I’m finally truly concerned about Tiger Woods.
One of two things is going on with Tiger and neither is good. Either his 38-year-old body is breaking down after more than 30 years of competition and long hours of practicing or he has a low threshold for pain.
Every athlete in every physical sport has aches and pains. Every reasonably active person starts experiencing aches and pains once they reach their late 30s. Its Mother Nature’s way of making sure we know we’re not kids any more.
Tiger withdrew after 13 holes of the final round in the Honda Classic, citing his reoccurring back problem. No sport is tougher on the back than golf. He was 5 over for the day and miles back of the leaders when he called it a day, less than 24 hours after shooting a third-round 65. Tiger has withdrawn from several tournaments in recent years because of a variety of injuries, but back problems top the list and send up the brightest of red flags.
Is the problem Tiger’s back won’t allow him to make his normal swing or is it his “fear” of pain? Only Tiger knows. Just to be clear, having a low threshold of pain isn’t a criticism just as having a high threshold isn’t a testament to one’s toughness. It really isn’t something anyone can control. It simply is what it is.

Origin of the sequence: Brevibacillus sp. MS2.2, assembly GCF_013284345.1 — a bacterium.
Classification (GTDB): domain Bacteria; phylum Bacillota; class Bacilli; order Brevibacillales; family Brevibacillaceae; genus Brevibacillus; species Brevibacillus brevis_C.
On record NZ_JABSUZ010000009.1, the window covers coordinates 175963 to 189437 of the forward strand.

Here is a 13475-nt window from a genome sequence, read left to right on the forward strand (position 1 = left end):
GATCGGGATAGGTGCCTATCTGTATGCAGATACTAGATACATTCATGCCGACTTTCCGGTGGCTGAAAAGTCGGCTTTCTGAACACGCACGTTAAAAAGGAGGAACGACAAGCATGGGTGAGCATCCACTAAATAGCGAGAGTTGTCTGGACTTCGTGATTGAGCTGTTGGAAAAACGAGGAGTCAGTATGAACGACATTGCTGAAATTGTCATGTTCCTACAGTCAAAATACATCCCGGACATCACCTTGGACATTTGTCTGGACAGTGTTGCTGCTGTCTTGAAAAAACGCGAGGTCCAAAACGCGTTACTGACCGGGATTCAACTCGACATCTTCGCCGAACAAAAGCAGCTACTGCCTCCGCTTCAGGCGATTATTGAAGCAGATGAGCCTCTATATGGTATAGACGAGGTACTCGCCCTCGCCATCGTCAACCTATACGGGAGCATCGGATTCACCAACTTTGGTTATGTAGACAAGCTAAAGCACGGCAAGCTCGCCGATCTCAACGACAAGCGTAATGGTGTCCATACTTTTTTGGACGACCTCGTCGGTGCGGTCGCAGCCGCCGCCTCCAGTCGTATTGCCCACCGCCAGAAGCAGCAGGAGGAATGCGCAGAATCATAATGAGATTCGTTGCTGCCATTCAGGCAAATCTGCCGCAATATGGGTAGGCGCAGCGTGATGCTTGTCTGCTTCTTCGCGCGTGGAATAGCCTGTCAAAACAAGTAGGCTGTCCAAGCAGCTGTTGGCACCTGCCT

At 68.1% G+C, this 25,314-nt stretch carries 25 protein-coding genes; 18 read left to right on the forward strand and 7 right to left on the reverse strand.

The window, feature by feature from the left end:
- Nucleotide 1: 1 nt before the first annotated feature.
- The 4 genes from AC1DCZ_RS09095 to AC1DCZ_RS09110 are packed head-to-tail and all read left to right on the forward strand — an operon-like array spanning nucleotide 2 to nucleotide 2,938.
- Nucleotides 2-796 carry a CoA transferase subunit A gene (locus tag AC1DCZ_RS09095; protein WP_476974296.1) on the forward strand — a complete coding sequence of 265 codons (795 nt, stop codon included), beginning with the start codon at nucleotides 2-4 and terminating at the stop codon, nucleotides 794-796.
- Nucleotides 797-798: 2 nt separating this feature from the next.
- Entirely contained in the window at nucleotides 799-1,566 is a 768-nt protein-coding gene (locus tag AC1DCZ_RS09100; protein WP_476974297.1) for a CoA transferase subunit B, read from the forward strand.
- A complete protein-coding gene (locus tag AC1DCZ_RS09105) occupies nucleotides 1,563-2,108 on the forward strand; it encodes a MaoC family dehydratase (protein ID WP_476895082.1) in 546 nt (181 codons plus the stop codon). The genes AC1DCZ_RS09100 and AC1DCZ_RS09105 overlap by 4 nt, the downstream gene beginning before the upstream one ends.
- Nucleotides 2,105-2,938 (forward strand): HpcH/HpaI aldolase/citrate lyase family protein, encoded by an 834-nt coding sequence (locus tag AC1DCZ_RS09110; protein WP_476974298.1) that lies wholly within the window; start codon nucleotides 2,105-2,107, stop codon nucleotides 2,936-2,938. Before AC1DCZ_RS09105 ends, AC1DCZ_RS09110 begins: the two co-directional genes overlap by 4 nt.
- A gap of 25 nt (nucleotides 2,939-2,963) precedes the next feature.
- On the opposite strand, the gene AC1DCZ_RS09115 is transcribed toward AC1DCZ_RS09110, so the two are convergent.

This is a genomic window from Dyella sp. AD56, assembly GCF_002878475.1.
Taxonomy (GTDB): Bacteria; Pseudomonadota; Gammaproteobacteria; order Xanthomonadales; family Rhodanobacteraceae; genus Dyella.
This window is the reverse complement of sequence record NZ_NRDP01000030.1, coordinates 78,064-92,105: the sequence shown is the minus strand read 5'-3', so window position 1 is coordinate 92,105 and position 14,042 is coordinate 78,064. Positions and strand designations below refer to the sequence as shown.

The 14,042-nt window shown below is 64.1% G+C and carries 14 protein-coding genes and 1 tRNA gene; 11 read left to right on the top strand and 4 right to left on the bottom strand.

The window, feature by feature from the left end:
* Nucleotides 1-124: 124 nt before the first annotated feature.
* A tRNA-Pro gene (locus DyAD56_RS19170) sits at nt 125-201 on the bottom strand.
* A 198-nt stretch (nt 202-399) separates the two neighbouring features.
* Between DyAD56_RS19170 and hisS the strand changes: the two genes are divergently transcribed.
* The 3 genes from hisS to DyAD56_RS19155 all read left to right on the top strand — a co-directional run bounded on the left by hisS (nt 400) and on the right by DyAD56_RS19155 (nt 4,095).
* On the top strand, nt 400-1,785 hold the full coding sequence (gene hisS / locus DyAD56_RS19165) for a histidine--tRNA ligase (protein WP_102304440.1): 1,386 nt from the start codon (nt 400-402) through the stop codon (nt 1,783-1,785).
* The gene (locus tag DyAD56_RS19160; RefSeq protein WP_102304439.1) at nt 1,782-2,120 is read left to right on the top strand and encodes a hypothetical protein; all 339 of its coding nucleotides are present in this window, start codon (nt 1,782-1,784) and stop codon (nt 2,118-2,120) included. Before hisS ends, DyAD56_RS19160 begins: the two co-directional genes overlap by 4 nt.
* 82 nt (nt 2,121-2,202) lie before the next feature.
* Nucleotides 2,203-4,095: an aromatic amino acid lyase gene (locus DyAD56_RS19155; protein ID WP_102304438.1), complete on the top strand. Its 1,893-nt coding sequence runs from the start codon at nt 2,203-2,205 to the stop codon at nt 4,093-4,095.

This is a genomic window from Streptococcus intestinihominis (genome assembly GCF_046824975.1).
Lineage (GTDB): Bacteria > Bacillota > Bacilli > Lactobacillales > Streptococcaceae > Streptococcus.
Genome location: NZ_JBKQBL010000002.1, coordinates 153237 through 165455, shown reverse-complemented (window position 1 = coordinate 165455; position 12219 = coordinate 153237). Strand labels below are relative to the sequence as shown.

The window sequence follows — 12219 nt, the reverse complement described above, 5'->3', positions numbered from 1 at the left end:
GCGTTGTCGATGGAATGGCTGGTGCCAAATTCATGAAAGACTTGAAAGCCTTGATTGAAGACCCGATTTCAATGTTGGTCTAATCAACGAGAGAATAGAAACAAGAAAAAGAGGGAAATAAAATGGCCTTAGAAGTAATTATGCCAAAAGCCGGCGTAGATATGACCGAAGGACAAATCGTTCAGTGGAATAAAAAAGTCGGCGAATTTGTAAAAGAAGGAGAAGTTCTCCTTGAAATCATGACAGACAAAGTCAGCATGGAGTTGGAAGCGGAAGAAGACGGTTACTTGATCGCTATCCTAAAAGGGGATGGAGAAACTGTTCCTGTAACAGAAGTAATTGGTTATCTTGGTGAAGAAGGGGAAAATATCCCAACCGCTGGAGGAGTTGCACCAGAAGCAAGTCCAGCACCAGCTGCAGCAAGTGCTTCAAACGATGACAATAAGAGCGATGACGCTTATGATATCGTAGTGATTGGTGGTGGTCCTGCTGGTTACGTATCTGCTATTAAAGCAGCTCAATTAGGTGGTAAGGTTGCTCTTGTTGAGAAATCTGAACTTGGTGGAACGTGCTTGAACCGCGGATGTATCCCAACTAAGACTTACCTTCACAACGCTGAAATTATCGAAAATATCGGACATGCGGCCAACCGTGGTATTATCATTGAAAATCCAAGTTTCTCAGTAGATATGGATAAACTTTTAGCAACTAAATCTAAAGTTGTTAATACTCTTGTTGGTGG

Like everything else in Tiger’s golfing life, his back/pain problems are blown out of proportion compared to other golfers because his every swing is captured by the TV cameras. We see every time he winces; every time he stretches to ease the pain. We also see when he unleashes one of his majestic swings.
It must frustrate Tiger as much as it confuses fans that in spite of his physical problems he continues to show his golf greatness. The man did win five tournaments and was the PGA Tour Player of the Year in 2013. But there was a time when his “bad” golf was better than most players’ best days. Now the bad Tiger is, by Tour standards, simply bad.
I’m certainly not making light of Tiger and his possible back issues. I’ve lived with severe back pain for more than 15 years. I’ve undergone three spinal surgeries (not to mention two knee replacements). It is because of my own experience that I know Tiger is never going to be totally pain free swinging a golf club, and that’s doubly true if he has major back issues.
Whichever is true in Tiger’s case isn’t the real issue. The real issue is if Tiger can’t consistently perform at the top of his game because injury or nagging pain then he’ll never be close to the Tiger we once knew.
And that means he’ll never top Jack Nicklaus’ record of winning 18 major championships.
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